Shiite Arab, Sunni Arab and Kurdish framers of Iraq's new constitution struggled Sunday over whether to ask for more time for their work, facing a deadline in 15 days and with many fundamental questions still unresolved.
Delegates must announce by Monday whether they want an extension of up to half a year. Washington has lobbied hard against any delay, which officials say would set back plans for a significant U.S. troop withdrawal by next spring and shift more momentum in Iraq to insurgents.
Violence across Iraq on Sunday killed at least 25 people, including five Marines killed by bombs and 11 insurgents reported killed by Marines.
Delegates to the constitutional committee said Sunday that they had begun talk of a 30-day extension, despite adamant statements from Western and Iraqi officials just the day before that the draft would be completed by the Aug. 15 deadline.
The proposal for a delay appeared to catch at least some U.S. officials by surprise. Iraqi President Jalal Talabani, a Kurd, went into a meeting with U.S. Ambassador Zalmay Khalilzad and issued a statement afterward demanding that "maximum efforts be exerted" to finish the work on time.
Any delay would have "serious implications to the security situation," said Barham Salih, a cabinet minister.
The delegates have to decide on several complex issues including a Kurdish-led push for a federal system, the extent of religious influence, Kurdish territorial demands and a new electoral system. The name of the country itself remains unsettled after a summer of debate, with Shiites seeking a variation that includes "Islamic Republic."
The debates on any delay and how to handle it crossed factional lines Sunday, with wide dispute in the various camps over whether the work could be completed on time.
Laith Kubba, spokesman for Prime Minister Ibrahim Jafari's Shiite-led government, joined Sunni delegates in suggesting the constitution be approved with the hardest decisions put off. "Which means the issues they disagree on will be discussed in a much healthier atmosphere than now," Kubba said.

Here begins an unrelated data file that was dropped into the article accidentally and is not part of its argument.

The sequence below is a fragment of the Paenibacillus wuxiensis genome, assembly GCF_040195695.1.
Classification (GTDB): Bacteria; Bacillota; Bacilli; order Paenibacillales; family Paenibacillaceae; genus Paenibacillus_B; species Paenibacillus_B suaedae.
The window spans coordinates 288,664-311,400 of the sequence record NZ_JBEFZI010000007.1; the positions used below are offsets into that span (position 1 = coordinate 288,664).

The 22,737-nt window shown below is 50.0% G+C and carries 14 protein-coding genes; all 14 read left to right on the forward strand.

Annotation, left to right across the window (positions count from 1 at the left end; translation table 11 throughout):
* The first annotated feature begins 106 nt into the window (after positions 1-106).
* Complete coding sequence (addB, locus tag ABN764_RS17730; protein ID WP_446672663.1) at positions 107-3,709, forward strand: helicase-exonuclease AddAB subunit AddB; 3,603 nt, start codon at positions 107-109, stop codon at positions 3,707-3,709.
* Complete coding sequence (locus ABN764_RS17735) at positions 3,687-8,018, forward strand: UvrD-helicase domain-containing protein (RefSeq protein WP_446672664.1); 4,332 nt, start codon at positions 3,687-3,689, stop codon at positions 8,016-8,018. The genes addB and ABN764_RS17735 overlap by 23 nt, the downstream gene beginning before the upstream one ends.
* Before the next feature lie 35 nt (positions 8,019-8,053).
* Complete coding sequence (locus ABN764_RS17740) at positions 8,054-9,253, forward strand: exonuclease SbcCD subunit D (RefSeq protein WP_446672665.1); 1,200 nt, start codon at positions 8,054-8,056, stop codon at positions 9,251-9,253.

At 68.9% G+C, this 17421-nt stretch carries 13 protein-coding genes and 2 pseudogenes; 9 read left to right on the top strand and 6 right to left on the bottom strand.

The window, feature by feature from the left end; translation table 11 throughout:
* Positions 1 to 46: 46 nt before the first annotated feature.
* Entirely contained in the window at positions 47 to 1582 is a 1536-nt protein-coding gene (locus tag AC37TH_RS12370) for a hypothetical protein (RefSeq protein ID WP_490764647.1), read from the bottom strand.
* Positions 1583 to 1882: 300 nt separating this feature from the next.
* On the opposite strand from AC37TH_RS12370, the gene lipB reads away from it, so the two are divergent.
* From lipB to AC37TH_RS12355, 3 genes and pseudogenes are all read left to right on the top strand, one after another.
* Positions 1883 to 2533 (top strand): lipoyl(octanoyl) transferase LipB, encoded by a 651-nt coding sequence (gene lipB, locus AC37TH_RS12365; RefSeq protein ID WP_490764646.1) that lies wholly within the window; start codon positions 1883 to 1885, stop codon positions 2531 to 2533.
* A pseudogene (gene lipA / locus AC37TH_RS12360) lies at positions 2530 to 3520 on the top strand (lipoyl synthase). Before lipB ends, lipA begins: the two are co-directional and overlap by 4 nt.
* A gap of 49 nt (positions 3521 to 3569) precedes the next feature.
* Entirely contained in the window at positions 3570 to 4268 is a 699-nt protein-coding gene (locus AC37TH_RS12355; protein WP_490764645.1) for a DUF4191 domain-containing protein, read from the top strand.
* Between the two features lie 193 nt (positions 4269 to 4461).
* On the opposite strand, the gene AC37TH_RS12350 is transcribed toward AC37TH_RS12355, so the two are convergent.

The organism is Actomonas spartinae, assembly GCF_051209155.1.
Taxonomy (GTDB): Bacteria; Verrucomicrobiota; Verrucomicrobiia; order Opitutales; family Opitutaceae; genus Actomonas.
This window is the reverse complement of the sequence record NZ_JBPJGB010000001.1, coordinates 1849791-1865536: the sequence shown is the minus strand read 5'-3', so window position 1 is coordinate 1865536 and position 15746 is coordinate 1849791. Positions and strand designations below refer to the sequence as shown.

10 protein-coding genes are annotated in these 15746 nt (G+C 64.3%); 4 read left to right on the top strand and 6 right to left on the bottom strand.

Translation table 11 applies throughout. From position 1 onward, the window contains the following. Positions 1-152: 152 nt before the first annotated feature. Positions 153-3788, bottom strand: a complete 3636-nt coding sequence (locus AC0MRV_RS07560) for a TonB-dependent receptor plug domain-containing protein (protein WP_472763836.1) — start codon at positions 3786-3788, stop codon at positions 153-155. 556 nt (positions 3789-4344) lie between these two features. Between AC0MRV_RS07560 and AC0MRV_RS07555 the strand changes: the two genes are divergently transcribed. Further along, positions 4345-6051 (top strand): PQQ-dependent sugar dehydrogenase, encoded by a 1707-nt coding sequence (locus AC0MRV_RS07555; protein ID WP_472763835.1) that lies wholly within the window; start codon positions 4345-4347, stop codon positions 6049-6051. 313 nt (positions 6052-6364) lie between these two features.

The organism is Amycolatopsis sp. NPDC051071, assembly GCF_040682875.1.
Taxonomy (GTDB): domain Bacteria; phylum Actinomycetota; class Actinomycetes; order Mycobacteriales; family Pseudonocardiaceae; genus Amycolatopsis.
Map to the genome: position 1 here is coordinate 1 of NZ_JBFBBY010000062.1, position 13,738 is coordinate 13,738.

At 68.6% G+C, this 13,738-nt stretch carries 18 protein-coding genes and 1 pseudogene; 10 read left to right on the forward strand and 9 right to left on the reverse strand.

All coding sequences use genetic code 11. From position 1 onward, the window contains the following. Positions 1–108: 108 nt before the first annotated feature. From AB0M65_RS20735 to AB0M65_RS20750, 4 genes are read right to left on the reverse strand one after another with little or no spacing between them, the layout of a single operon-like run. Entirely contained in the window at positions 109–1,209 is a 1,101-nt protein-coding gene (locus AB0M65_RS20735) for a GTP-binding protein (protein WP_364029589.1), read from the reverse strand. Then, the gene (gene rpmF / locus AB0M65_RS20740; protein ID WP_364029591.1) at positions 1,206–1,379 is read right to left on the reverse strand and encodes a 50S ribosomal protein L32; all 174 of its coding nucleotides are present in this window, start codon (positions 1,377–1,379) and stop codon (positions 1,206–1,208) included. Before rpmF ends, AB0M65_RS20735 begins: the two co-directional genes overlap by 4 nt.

Iraqis are scheduled to vote on the draft constitution in October and on a new government in December. Adil Lami, head of the electoral commission, announced Sunday that voting would be limited to Iraqis living inside Iraq.
Insurgent attacks have increased since Jafari's interim government took office in late April with a mandate to develop a constitution.
Gunmen on Sunday attacked the convoy of Deputy Prime Minister Ahmed Chalabi south of Baghdad. The ambush killed one of Chalabi's bodyguards. Chalabi, a repeated target of assassination attempts, was not in the convoy, party spokesman Intifadh Qanabr said.
A car bomb exploded south of Baghdad, killing five civilians. Two other bombings in southern Baghdad killed five U.S. Marines Saturday, the U.S. military said.
U.S. Marines used tanks and jet aircraft to attack insurgents who fired at a patrol with machine guns from a schoolhouse near Haditha, 125 miles northwest of Baghdad. Marines said 11 insurgents were killed.
In Kirkuk, assailants opened fire on a truck carrying employees of the local health administration, killing one, police told the Associated Press. Gunmen also killed an Iraqi translator for U.S. troops in the south, police said.
In Baqubah, one Iraqi soldier was killed and three were wounded by gunmen after they left their jobs at a former U.S. base, a commander for Diyala province told the AP.